Public Comment Concerning Disciplinary Practices Mentioned: Courtney Marks addressed concerns of a parental group which has concerns about what the group sees as inequity in the district with matters concerning disciplinary practices related to black students, hiring practices to incorporate a more diverse staff, and academic achievement among those students in the district.

By Steve Robinson | June 17, 2021 - 10:43 pm
Posted in Category: The Normalite, Unit 5

NORMAL – A recently passed State Senate Bill mandating the teaching of sex education to primary school students prompted nearly 200 people to attend June 16’s regularly-scheduled meeting of Normal-based Unit 5 School Board objecting to what the bill asks school districts to do in terms of teaching the subject to younger students.

Illinois Senate Bill 818 would create a new curriculum for grades K-5, and a “sexual health education” for grades 6-12, according to the website Capitol News Illinois. But District Superintendent Dr. Kristen Weikle informed 180 parents who attended the meeting at Normal Community West High School’s cafeteria. Dr. Weikle informed the gathering Unit 5 doesn’t teach sex education in its elementary schools. As a result, she said, the district “is not required to follow the guidelines at the elementary level.” That information brought about applause from some audience members.

She added students in grades 6 through 12 do receive sex education which, she said, “includes abstinence and contraception, teaching with materials that are evidence based, and medically accurate.”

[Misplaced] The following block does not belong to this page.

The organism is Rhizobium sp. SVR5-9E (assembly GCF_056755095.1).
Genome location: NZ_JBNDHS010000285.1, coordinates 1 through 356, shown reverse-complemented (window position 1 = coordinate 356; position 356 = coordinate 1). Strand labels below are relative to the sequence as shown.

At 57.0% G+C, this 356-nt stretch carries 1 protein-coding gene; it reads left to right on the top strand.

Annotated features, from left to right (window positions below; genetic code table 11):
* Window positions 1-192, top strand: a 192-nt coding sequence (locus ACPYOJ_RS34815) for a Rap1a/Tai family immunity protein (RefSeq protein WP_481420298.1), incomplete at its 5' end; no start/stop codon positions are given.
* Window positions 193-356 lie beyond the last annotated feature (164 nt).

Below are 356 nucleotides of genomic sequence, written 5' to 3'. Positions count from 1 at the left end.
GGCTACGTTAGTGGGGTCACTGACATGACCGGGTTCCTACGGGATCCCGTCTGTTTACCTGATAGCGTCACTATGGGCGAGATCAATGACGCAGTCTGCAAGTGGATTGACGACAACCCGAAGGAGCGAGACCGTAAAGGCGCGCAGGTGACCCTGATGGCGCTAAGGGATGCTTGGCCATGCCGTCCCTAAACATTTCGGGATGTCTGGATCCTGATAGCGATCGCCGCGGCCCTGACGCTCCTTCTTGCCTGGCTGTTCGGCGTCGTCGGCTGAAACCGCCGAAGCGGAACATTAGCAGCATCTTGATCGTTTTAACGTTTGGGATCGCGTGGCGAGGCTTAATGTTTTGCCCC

Opposition To Mandating Masks Continues: Some members of the audience of roughly 200 people attending the session refused to adhere to the State mandate concerning wearing masks prompting Board President Amy Roser to ask Board Attorney Curt Richardson to inform the gathering about what the district policy on the matter is. “Any person who refuses to engage in conduct prohibited by our policy including the State rule, may be ejected from school property,” Richardson explained. There were two Normal Police officers on hand at the session.

There were, as there had been at previous meetings since the COVID-19 pandemic began over a year ago, a number of comments regarding mandating students wear masks, all of them opposed. Parent Jason McCullough told Board members if the masks mandate is not lifted by the district, he would pull his children out of the district.

“Cultural Race Theory” Addressed By Commentors: There were even attendees who signed up to speak in public comments over cultural race theory because of concerns that issue was being or going to be taught in Unit 5 schools. Britannica.com defines “cultural race theory” as “Critical race theory is an intellectual movement and a framework of legal analysis according to which (1) race is a culturally invented category used to oppress people of colour and (2) the law and legal institutions in the United States are inherently racist insofar as they function to create and maintain social, political, and economic inequalities between white and nonwhite people.”

NCHS special education teacher Dustin Underwood was among a number of attendees who addressed this issue explaining to Board members he considers himself a “culturally responsive teacher,” and as such, for him, means he should care about and respect the culture the student comes from. He said he also maintains relationships with his students’ parents to help make sure he monitors their concerns.

In part, Lupita Shonn, the parent of a recent Unit 5 graduate raised an objection to the bill, saying Unit 5 “is clueless about race,” suggesting grade schools should be color blind.”

NCHS’ “Good News” Honors Track Team’s Achievement: Board members were introduced to members of Normal Community High School’s girls’ track team which came away from a State event with record setting times, including a new school record in one event when they competed at Illinois High School Association Track and Field Competition on Eastern Illinois University’s campus in Charleston on June 12. The first event NCHS’ team won was 4×400 Relay with a time of 3:57:34 which broke a previous mark held by the school. Team members who competed were Abigail Ziemer, Carina Ingst, Jordynn Griffin, and Ali Ince. The team is coached by Den Patten, Austin Peters, and Marcus Mann.